In 'advanced' settlement talks, Teva sets aside $200M to resolve US price-fixing probe

Teva has long maintained its innocence in the face of a far-reaching price-fixing indictment by the U.S. Department of Justice (DOJ). Now, the company is earmarking a sizable chunk of cash in an attempt to put the charges to bed.  

During 2023’s second quarter, Teva said it had chalked up legal settlements and loss contingencies expenses of $462 million, which notably included a $200 million provision tied to the DOJ’s criminal price-fixing case. Teva has set aside the money based on “advanced settlement discussions with the DOJ,” the company’s chief financial officer, Eli Kalif, told investors on a conference call Wednesday.

Teva confirmed via email that it’s “in advanced discussions with the DOJ to settle this case.”

A Teva spokesperson added that the company will “vigorously defend” itself at trial if needed, noting the company’s day in court has been set for May 2024. Teva declined to comment further on the ongoing litigation.

When the indictment landed in August 2020, Teva marked the seventh drugmaker to be charged in the alleged price-fixing scheme. The indictment came after Teva had snubbed its nose at the government’s settlement offers.

The DOJ indicted Teva on three counts of criminal conspiracy and acting as a ringleader for a group of drugmakers that had previously pleaded guilty to their own price-fixing charges and gone on to cooperate with prosecutors.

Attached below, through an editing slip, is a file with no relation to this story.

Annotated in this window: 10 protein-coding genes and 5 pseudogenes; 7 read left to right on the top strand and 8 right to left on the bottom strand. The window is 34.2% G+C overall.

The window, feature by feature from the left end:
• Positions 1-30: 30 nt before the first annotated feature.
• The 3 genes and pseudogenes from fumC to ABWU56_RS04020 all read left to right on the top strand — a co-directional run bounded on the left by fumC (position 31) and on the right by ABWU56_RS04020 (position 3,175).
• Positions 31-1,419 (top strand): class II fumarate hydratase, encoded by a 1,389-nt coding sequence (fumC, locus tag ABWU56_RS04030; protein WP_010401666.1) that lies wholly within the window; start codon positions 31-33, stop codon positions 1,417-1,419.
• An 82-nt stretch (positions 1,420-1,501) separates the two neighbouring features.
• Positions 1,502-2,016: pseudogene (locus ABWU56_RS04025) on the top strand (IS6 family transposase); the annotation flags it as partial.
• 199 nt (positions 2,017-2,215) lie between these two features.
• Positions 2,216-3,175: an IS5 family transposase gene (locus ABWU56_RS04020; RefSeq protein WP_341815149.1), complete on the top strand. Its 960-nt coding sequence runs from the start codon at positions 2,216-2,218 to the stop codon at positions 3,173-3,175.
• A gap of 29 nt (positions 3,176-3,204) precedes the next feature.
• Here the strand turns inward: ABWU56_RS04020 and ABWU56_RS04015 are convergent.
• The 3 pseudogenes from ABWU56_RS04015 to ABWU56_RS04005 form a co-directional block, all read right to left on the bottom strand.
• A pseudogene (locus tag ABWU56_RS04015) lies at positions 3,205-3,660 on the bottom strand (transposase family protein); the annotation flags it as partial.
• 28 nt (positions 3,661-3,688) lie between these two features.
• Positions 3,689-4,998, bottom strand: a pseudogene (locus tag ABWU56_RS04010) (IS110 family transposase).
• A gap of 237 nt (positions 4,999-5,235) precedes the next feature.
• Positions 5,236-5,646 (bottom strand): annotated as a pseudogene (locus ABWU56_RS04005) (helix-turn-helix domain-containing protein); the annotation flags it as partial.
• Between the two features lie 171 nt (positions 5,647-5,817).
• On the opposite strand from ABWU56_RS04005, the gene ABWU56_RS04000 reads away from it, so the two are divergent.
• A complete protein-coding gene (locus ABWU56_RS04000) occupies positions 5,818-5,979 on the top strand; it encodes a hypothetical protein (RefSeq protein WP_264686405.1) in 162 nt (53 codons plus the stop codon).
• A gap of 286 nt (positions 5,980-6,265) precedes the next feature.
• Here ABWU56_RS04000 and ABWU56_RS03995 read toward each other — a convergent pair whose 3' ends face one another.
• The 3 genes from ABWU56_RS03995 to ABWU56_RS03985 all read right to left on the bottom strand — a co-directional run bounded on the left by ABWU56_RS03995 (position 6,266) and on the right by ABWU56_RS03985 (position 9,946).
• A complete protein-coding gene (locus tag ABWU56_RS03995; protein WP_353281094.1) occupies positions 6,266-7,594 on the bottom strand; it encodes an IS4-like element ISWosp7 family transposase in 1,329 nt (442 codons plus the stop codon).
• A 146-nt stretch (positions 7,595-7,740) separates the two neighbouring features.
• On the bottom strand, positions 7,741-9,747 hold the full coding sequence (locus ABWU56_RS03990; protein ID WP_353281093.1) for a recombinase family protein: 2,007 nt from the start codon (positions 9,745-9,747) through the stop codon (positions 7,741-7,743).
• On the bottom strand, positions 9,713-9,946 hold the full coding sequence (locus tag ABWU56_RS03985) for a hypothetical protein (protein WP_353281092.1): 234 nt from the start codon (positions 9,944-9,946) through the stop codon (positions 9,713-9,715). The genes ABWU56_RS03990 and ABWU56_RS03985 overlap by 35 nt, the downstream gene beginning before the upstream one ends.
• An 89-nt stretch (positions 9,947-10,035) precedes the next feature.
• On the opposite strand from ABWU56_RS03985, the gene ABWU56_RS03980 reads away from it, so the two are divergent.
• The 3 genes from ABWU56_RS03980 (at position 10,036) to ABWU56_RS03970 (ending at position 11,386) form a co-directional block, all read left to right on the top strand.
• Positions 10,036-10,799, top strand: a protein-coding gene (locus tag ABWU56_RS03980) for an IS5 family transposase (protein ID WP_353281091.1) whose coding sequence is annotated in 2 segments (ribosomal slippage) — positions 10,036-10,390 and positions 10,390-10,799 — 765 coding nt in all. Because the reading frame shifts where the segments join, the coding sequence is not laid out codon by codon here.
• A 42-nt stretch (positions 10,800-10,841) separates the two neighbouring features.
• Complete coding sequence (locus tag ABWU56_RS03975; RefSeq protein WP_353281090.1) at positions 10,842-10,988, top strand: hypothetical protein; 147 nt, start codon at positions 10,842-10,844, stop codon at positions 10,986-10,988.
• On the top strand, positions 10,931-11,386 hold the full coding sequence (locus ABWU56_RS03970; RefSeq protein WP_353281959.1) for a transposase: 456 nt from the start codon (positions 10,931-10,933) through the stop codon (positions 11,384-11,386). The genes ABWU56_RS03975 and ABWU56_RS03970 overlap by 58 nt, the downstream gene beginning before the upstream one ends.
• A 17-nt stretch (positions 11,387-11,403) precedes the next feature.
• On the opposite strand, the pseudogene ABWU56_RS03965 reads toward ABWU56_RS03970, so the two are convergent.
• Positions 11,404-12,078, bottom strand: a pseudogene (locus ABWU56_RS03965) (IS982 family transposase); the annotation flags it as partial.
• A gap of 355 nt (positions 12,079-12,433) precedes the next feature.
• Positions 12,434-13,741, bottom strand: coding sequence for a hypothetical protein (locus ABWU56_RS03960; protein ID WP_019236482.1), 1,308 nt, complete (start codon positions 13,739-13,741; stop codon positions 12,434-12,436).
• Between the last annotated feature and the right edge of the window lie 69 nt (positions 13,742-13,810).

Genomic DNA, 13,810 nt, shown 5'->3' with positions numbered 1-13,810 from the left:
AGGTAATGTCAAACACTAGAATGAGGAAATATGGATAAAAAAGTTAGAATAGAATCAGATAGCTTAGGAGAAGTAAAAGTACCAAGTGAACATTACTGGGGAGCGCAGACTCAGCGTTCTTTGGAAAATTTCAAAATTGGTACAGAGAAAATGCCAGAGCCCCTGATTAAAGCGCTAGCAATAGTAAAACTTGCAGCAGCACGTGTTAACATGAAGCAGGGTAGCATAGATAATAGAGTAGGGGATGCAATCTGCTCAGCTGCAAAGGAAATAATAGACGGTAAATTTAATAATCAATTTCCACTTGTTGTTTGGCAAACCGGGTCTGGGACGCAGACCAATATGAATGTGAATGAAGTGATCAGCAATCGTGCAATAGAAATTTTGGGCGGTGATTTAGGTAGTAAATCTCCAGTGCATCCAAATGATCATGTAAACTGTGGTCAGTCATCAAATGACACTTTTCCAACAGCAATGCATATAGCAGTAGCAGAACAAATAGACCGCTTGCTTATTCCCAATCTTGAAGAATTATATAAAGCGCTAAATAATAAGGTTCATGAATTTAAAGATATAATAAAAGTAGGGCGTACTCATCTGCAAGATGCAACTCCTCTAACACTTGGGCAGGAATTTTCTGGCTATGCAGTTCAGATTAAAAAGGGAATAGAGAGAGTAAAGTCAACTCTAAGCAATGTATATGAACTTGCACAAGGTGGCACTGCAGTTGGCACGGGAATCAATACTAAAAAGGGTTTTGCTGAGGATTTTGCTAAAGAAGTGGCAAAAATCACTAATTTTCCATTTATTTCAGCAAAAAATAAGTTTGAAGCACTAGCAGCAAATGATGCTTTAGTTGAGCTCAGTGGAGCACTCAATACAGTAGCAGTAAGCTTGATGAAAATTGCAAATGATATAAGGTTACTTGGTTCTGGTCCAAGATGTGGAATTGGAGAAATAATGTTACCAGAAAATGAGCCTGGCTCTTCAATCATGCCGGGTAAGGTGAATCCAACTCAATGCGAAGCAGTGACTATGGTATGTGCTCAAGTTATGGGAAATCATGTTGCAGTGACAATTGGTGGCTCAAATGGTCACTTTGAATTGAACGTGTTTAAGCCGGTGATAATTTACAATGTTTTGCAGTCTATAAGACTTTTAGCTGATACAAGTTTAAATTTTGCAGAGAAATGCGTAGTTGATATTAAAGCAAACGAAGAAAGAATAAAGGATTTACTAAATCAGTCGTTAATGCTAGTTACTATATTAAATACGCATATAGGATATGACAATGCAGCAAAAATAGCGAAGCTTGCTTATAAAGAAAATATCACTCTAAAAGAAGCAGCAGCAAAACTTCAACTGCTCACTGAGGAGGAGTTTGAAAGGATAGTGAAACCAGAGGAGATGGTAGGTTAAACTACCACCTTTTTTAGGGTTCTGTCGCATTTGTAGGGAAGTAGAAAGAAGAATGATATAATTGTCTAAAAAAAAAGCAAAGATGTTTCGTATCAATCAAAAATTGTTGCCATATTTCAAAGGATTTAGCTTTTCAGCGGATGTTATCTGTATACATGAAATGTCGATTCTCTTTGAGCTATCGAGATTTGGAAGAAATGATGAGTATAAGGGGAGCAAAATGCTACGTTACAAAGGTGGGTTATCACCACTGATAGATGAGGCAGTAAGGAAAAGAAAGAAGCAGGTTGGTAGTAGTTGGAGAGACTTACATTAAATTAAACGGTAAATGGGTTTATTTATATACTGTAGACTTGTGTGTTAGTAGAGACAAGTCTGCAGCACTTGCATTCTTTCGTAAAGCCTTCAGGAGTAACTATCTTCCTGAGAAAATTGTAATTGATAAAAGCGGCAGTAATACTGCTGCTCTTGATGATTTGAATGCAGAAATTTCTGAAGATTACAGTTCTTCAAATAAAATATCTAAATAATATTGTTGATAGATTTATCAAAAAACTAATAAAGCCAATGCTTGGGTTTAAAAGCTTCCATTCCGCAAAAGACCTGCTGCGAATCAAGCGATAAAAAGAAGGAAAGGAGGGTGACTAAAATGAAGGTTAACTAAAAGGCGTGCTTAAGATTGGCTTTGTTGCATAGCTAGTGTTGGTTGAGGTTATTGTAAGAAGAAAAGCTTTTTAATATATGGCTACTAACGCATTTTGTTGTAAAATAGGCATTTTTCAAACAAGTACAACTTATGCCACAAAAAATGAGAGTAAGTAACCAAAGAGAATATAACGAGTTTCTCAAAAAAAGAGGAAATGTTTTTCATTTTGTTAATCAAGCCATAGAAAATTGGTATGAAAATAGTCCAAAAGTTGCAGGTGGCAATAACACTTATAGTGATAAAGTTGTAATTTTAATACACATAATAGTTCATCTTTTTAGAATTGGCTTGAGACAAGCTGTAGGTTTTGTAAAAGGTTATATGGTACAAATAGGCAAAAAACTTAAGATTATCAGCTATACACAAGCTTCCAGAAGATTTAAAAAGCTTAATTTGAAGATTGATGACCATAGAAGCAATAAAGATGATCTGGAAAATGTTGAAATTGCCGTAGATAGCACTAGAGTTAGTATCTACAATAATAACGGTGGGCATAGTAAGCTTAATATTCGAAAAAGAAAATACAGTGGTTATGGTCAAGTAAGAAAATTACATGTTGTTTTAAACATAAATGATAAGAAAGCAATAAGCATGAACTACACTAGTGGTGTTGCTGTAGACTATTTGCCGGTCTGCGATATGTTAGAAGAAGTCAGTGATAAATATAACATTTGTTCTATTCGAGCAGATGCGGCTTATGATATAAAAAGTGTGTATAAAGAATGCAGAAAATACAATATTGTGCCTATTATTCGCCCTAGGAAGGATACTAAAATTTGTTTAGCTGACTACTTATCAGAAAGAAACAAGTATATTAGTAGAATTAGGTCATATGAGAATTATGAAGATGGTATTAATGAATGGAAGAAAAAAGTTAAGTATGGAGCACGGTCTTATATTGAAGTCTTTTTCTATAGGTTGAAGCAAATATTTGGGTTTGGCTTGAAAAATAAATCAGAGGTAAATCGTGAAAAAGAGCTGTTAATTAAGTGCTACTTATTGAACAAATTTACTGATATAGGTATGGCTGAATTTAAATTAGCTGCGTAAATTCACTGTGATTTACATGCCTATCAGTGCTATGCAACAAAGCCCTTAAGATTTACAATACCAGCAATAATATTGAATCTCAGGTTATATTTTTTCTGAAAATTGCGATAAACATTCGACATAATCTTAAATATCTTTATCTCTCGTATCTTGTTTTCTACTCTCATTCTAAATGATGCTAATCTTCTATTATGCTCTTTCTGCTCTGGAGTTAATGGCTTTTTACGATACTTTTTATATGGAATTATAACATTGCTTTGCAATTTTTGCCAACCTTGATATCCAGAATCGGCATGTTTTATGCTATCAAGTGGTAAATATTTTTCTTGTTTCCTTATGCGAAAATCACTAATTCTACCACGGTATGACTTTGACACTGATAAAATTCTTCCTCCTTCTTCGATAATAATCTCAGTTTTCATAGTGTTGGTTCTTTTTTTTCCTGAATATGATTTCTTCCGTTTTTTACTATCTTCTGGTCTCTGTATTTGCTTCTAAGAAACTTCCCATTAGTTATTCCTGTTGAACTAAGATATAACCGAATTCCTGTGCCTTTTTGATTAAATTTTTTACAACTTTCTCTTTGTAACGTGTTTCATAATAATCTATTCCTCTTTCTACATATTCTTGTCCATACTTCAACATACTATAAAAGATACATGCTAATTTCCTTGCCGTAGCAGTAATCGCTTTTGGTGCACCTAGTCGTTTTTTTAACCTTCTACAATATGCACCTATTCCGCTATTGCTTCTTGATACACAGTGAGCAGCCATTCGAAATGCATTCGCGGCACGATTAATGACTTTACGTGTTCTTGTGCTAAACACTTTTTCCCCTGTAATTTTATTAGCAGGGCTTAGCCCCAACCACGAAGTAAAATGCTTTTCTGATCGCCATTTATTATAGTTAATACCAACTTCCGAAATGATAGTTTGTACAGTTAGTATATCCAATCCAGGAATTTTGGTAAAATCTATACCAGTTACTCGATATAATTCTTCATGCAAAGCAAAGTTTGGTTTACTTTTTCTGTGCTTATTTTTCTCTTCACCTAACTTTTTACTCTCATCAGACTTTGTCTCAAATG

Companies like Taro Pharma and Novartis were among those who’d already settled, anteing up $419 million and $195 million, respectively—and agreeing to turn state’s witness—to defer criminal prosecution.

Teva, for its part, immediately denied its involvement in the alleged price-fixing ring, referencing a four-year internal investigation that uncovered no wrongdoing on the company’s part.

Teva has long been dogged by a slew of lawsuits. In turn, the company has been inking settlements in recent years in an effort to focus on its bread-and-butter businesses.

When Teva announced a $4.25 billion nationwide opioid settlement last summer, the company set its sights on 2027—the year by which it now expects to return to mid- to single-digit revenue growth. 

Meanwhile, under new CEO Richard Francis, the company has rolled out a new “Pivot to Growth” strategy. Built on four pillars, the tactic will see the company leverage its commercial portfolio and biosimilars, its “innovative” pipeline and its arsenal of generics as well as “focused capital allocation.”

On the dealmaking front, Teva last week hired BeiGene veteran Angus Grant, Ph.D., as its executive vice president of business development.

News of Teva’s potential settlement with the DOJ came as the company reported $3.9 billion in revenues for the second quarter. That’s up 4% from the sum Teva generated for the same period in 2022.